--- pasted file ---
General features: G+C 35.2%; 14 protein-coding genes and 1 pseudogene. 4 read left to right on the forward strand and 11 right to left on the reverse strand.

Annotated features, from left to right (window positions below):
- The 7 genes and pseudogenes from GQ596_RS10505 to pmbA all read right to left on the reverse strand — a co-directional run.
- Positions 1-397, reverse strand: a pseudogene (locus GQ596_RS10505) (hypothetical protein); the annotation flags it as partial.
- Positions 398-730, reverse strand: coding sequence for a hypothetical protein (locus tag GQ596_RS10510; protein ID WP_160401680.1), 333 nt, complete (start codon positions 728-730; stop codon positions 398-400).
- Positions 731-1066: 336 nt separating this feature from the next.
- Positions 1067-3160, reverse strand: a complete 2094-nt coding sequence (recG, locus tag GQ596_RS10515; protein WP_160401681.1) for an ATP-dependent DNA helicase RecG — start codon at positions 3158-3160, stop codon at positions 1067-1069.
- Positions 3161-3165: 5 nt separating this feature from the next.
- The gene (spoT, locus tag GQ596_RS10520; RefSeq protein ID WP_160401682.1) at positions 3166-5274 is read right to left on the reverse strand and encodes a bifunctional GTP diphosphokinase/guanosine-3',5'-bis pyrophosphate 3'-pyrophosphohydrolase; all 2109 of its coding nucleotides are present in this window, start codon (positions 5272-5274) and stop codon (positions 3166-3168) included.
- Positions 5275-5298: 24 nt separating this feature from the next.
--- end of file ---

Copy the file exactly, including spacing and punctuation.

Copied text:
General features: G+C 35.2%; 14 protein-coding genes and 1 pseudogene. 4 read left to right on the forward strand and 11 right to left on the reverse strand.

Annotated features, from left to right (window positions below):
- The 7 genes and pseudogenes from GQ596_RS10505 to pmbA all read right to left on the reverse strand — a co-directional run.
- Positions 1-397, reverse strand: a pseudogene (locus GQ596_RS10505) (hypothetical protein); the annotation flags it as partial.
- Positions 398-730, reverse strand: coding sequence for a hypothetical protein (locus tag GQ596_RS10510; protein ID WP_160401680.1), 333 nt, complete (start codon positions 728-730; stop codon positions 398-400).
- Positions 731-1066: 336 nt separating this feature from the next.
- Positions 1067-3160, reverse strand: a complete 2094-nt coding sequence (recG, locus tag GQ596_RS10515; protein WP_160401681.1) for an ATP-dependent DNA helicase RecG — start codon at positions 3158-3160, stop codon at positions 1067-1069.
- Positions 3161-3165: 5 nt separating this feature from the next.
- The gene (spoT, locus tag GQ596_RS10520; RefSeq protein ID WP_160401682.1) at positions 3166-5274 is read right to left on the reverse strand and encodes a bifunctional GTP diphosphokinase/guanosine-3',5'-bis pyrophosphate 3'-pyrophosphohydrolase; all 2109 of its coding nucleotides are present in this window, start codon (positions 5272-5274) and stop codon (positions 3166-3168) included.
- Positions 5275-5298: 24 nt separating this feature from the next.